Another clue is the slight crook or bend, which is often found in the left-side channel of twin-channeled holes. Curiously, this feature mirrors the odd angle in the wall of Maiden Tower's buttress. While the feature may be co-incidental, several examples or carvings indicate consistency and suggest the possibility of a symbolic connection between the many carved rock samples found throughout the countryside and the bent buttress of the tower.

If one compares the fascinating triple-channeled hole found at Yeni Turkan to the plan layout of Maiden Tower, other intriguing similarities become evident. For example, in Photo 30, we can see that the longer and, perhaps, more significant channel, pointing eastward, resembles the east-pointing buttress wall and its low level substructures. Here there is a remarkable similarity in both shape and orientation. In addition, the two Cup Marks on the carved channel are in the identical location to represent the two curious bulbous projections or platforms of the lower wall of Maiden Tower. This is an intriguing coincidence.

Sacrificial Stone
One final observation hints at a possible connection. Just below the northern wall of Maiden Tower is a stone block (Photo 36). This object has similar attributes to channeled carvings and seems likely to have been used in sacrifices. This is evident from its shape and the presence of a drainage channel. In this case, the channel appears to have been designed to drain blood away from the shallow pan-like collecting area.

Two holes that have been cut entirely through the block are located on either side of the "pan". It would appear that these might have been designed to somehow secure the legs or arms of a sacrificial victim in a ritual position prior to the slaughter. This effectively makes the object a potential killing stone or sacrificial altar.

In summary, several points of similarity between the rock carvings and Maiden Tower may be observed. So many similarities are unlikely to all be co-incidental and suggest possible links between the design of the Tower and the rock carvings. If correct, this implies the Tower is steeped in ancient tradition, dating back to prehistoric times to a culture that embraced the worship of the sun and nature.

The potential importance of these connections is so profound that it prompted a closer look at the Tower's design, the legends surrounding it, and the historical events of the two to three millennia in which Maiden Tower has stood as a silent witness.

Maiden Tower Facelift
Today, anyone studying Maiden Tower will observe that it was constructed on a rocky outcrop. It also appears to have been built in two sections: an ornate top half, and a simpler, smoother bottom section (Photos 42, 43). There have been many facelifts over the years, and the Tower is now a mixture of ancient and newer block work.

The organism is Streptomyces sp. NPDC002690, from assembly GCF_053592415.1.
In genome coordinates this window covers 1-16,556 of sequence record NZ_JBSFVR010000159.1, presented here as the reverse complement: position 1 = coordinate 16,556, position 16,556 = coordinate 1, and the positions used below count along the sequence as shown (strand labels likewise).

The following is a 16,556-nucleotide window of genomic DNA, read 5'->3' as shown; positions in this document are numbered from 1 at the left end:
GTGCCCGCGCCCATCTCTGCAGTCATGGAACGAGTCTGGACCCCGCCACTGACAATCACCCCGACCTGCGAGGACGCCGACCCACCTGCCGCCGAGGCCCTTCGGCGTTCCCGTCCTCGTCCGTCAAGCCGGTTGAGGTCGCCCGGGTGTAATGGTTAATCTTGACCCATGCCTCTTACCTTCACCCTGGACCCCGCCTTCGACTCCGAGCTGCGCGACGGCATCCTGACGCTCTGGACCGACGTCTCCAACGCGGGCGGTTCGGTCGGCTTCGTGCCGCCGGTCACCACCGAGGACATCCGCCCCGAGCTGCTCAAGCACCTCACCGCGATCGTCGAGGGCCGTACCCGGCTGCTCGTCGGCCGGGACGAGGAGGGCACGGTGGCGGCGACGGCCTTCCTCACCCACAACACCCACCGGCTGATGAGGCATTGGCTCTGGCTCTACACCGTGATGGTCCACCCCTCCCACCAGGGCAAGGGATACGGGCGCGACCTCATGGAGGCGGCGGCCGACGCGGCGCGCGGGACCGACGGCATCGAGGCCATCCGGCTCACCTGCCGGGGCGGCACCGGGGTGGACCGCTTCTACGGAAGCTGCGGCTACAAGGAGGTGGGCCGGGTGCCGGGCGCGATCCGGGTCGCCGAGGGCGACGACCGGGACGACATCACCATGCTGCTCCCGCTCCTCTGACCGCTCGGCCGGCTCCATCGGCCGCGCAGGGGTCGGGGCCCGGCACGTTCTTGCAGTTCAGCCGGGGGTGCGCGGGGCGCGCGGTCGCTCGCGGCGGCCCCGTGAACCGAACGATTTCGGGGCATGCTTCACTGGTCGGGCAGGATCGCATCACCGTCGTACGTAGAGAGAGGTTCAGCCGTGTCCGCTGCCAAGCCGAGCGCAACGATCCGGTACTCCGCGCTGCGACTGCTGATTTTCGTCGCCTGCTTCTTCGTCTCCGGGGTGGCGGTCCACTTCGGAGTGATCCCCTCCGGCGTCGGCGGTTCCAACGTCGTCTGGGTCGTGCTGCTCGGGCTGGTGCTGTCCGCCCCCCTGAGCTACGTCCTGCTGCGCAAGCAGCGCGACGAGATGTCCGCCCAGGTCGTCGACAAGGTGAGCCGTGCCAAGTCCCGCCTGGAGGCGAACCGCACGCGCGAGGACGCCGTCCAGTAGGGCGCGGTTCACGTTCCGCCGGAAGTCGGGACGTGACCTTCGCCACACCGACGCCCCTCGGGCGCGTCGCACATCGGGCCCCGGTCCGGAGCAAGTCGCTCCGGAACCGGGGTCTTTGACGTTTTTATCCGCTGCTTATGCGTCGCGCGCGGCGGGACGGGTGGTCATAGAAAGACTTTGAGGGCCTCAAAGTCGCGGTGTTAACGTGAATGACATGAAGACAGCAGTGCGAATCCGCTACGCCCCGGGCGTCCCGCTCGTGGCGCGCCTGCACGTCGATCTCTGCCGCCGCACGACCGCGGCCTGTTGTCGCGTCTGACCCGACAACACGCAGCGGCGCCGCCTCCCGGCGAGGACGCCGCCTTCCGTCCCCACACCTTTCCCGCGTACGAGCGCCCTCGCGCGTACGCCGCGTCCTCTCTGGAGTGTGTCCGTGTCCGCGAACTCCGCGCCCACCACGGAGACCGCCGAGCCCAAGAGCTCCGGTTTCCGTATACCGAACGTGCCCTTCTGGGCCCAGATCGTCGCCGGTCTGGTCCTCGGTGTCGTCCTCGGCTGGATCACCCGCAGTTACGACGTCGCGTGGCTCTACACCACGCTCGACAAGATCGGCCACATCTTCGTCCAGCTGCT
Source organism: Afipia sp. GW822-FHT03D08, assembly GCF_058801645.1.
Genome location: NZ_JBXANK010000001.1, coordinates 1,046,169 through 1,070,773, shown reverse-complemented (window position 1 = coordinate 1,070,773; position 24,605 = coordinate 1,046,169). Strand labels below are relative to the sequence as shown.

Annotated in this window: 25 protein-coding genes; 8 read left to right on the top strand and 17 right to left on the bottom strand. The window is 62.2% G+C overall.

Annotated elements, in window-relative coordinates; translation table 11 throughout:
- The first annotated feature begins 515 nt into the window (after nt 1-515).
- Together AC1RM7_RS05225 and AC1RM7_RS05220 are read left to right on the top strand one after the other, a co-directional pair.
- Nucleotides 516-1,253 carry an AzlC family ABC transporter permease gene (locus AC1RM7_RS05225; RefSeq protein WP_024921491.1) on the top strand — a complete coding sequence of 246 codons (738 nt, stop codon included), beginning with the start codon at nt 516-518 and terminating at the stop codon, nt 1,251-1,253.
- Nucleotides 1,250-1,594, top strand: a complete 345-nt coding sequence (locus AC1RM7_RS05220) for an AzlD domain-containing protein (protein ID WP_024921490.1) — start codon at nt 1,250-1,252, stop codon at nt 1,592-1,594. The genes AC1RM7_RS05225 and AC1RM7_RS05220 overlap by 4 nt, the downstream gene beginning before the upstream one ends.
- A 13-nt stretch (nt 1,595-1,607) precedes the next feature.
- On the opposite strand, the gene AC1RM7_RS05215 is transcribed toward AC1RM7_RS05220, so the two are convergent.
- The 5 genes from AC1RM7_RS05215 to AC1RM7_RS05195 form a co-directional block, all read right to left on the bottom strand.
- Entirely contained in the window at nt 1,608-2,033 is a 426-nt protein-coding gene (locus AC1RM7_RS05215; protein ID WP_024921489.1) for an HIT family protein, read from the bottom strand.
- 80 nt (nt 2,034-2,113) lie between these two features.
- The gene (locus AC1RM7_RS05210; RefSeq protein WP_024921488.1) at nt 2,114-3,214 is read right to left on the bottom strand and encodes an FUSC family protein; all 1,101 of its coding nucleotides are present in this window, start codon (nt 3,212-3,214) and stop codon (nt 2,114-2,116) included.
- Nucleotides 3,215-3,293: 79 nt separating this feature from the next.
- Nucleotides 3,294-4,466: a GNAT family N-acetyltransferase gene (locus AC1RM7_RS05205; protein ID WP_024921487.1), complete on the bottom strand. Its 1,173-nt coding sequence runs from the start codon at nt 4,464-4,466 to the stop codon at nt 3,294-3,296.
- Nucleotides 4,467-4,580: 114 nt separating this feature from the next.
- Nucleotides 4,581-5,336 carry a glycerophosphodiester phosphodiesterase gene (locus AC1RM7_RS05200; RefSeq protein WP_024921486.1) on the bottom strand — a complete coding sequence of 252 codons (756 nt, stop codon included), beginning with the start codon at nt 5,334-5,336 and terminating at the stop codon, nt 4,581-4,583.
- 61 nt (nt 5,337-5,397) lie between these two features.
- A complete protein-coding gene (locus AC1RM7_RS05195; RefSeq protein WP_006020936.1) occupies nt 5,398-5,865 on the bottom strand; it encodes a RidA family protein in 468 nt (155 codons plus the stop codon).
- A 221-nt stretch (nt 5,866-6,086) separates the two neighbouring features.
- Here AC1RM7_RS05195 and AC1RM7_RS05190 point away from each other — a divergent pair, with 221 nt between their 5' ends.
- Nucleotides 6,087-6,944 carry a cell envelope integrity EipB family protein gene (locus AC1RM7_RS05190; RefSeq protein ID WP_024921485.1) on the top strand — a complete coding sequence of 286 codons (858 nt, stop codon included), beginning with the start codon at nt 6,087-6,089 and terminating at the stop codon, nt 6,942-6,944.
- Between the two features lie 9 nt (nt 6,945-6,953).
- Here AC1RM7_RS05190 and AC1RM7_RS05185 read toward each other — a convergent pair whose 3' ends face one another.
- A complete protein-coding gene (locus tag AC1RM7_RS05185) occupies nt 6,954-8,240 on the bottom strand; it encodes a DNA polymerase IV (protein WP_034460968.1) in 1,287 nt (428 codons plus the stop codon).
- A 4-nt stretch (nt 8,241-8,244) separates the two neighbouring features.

The description inside the tower reads as follows: "The Maiden Tower is situated in the southeast part of 'Ichari Shahar' [Baku's 'Old City']. This unique monument of Azerbaijani architecture was built in two periods. Most Azerbaijani scientists suppose the lower part of the monument up to 13.7m to be dated to the VII­VI centuries BC.

 Maiden Tower buttress. Angled wall has orientation to ESE (East southeast). Photo: Gallagher  Plan View of Maiden Tower showing orientation of the buttress to the East and the mysterious doorway that opens to the SE.

Photo 29: Maiden Tower buttress. Angled wall has orientation to ESE (East southeast). Photo: Gallagher

Photo 30: Plan View of Maiden Tower showing orientation of the buttress to the East and the mysterious doorway that opens to the SE.

"The height of the tower is 29.5 meters; its diameter is 16.5 meters. The thickness of the circular wall is five meters at the base and four meters at the top. The Tower is an eight-storied, cylindrical-shaped structure built upon coastal bedrock.

"Each of the eight floors is crowned with a stone cupola with round hole. The floors are connected via a stone staircase built within the walls themselves. Daylight penetrates the tower through narrow window-like loop holes which are wider on the inside. On the first floor there are some niches in the thick walls inside, which is a pottery pipe of 30 cm internal diameter.

"There is the well of 13.5 cm diameter on the second floor inside the tower. On the southwest section of the Tower, written in the post Islamic Kufi script
10 which is generally interpreted: "The Tower of Masud, son of David"11 [Photos 44, 45]

"According to the kind of stone and its position, scientists supposed these inscriptions to be rebuilt into the walls of the Maiden Tower around the XII century during reconstruction work. In 1960, restoration work was carried out. The unusual form and originality of the Tower are always of great interest for Azerbaijani scientists."

Numerous legends are associated with Maiden Tower [For Ballet interpretations of this legend, see Photos 38-41]. One involves the tragic story of a maiden casting herself down off the pinnacle to her death to avoid an incestuous relationship with the city's ruler, often identified as her father.

An alternative version of the story accuses Khunsur, legendary founder of Baku, of locking his innocent sister in the tower. She threw herself to her death in retaliation. As a result, God drowned Khunsur's great pastures and created the Caspian Sea.